524,520 research outputs found

    Joint Channel Assignment and Opportunistic Routing for Maximizing Throughput in Cognitive Radio Networks

    Full text link
    In this paper, we consider the joint opportunistic routing and channel assignment problem in multi-channel multi-radio (MCMR) cognitive radio networks (CRNs) for improving aggregate throughput of the secondary users. We first present the nonlinear programming optimization model for this joint problem, taking into account the feature of CRNs-channel uncertainty. Then considering the queue state of a node, we propose a new scheme to select proper forwarding candidates for opportunistic routing. Furthermore, a new algorithm for calculating the forwarding probability of any packet at a node is proposed, which is used to calculate how many packets a forwarder should send, so that the duplicate transmission can be reduced compared with MAC-independent opportunistic routing & encoding (MORE) [11]. Our numerical results show that the proposed scheme performs significantly better that traditional routing and opportunistic routing in which channel assignment strategy is employed.Comment: 5 pages, 4 figures, to appear in Proc. of IEEE GlobeCom 201

    Comparative genomics of rumen methanogens : a thesis presented in partial fulfillment of the requirements for the degree of Doctor of Philosophy in Biochemistry at Massey University, Palmerston North, New Zealand

    Get PDF
    Methane (CH4) emissions from agriculture represent around 9% of global anthropogenic greenhouse gas emissions. The single largest source of this CH4 is animal enteric fermentation, predominantly from ruminant livestock, where it is produced mainly in their fermentative forestomach (or reticulo-rumen) by a group of archaea known as methanogens. In order to reduce CH4 emissions from ruminants, it is necessary to understand the role of methanogenic archaea in the rumen, and to identify their distinguishing characteristics that can be used to develop CH4 mitigation technologies. To gain insights into the role of methanogens in the rumen environment, two methanogens have been isolated from ovine rumen and their genomes were sequenced: methanogenic archaeon ISO4-H5 of the order Methanomassiliicoccales and Methanobrevibacter sp. D5 of Methanobrevibacter gottschalkii clade. Genomic analysis suggests ISO4-H5 is an obligate hydrogen-dependent methylotrophic methanogen, able to use methanol and methylamines as substrates for methanogenesis. Like other organisms within this order, ISO4-H5 does not possess genes required for the first six steps of hydrogenotrophic methanogenesis. Comparison between the genomes of different members of the order Methanomassiliicoccales revealed strong conservation in energy metabolism, particularly in genes of the methylotrophic methanogenesis pathway, as well as in the biosynthesis and use of pyrrolysine. Unlike members of Methanomassiliicoccales from human sources, ISO4-H5 does not contain the genes required for production of coenzyme M (CoM), and requires external supply of CoM to survive. Methanobrevibacter sp. D5 is a hydrogenotrophic methanogen predicted to utilise CO2 + H2 and formate as substrates. Comparisons between the available Methanobrevibacter genomes has revealed a high conservation in energy metabolism and characteristics specific to each clade. The coexistence of different Methanobrevibacter species in the rumen may be partly due to the physical association Methanobrevibacter species with different microorganisms and host surface, which allow unique niches to be established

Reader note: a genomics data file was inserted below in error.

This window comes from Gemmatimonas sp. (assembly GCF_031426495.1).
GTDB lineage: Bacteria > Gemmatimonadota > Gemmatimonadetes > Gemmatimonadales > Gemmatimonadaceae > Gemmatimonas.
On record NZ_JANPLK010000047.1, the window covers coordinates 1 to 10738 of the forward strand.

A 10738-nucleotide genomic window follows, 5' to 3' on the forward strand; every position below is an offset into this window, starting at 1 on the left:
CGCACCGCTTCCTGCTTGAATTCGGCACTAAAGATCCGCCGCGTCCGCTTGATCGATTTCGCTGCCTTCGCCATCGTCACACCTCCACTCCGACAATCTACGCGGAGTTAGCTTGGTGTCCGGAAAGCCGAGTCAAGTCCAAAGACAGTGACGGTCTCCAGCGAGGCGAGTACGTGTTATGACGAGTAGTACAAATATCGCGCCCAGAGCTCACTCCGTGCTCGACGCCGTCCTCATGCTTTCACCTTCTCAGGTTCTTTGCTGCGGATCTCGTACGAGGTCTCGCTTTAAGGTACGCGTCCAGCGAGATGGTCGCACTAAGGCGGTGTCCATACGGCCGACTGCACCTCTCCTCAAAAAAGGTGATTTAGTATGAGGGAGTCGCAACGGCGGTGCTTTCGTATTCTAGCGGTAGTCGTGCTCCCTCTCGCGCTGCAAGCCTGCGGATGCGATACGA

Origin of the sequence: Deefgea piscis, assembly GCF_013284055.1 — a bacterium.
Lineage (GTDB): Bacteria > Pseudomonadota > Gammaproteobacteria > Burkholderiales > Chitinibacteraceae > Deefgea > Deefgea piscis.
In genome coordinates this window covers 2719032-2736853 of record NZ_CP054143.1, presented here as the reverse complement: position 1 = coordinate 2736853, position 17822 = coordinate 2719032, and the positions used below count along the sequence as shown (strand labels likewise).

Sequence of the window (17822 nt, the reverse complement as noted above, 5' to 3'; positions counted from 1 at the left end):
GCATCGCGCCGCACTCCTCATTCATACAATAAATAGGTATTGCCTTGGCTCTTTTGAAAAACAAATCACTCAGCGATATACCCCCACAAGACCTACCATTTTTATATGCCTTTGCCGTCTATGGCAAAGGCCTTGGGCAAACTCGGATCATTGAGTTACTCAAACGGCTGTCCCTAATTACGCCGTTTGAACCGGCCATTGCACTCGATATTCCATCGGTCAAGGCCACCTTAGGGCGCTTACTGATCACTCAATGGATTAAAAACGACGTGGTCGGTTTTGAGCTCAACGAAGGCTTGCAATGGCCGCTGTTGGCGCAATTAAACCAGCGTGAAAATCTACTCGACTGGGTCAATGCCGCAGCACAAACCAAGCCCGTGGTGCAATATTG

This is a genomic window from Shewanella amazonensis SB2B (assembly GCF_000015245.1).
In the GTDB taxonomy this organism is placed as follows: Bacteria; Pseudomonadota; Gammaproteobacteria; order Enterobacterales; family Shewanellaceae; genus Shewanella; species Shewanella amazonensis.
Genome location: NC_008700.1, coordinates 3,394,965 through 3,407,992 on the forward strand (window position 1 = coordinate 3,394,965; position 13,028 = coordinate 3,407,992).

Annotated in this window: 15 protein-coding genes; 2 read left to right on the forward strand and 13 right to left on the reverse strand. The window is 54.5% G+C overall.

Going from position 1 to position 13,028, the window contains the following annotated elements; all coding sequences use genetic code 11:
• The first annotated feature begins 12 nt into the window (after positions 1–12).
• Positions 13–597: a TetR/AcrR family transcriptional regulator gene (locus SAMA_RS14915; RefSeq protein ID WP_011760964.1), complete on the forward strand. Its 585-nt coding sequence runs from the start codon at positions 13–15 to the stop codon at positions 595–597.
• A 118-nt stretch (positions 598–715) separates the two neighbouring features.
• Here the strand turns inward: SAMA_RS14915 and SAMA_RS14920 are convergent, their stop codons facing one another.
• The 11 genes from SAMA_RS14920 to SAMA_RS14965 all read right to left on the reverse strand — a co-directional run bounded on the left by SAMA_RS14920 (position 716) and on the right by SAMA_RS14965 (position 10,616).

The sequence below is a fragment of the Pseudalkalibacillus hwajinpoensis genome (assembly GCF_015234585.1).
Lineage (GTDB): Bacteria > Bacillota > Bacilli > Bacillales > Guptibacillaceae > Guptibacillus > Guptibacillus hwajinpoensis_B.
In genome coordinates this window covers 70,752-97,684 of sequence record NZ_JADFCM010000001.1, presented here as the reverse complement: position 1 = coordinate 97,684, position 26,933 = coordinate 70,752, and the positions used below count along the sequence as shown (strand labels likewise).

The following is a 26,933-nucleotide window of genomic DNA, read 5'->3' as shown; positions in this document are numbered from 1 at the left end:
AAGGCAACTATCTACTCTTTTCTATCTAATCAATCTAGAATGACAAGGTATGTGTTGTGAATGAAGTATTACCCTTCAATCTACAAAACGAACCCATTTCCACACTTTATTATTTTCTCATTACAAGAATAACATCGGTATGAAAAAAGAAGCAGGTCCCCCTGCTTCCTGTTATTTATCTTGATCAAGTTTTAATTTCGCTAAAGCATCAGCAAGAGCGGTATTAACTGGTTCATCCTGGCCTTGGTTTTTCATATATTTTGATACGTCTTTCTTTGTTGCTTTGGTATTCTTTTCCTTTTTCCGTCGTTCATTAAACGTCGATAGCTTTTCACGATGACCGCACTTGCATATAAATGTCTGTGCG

corecore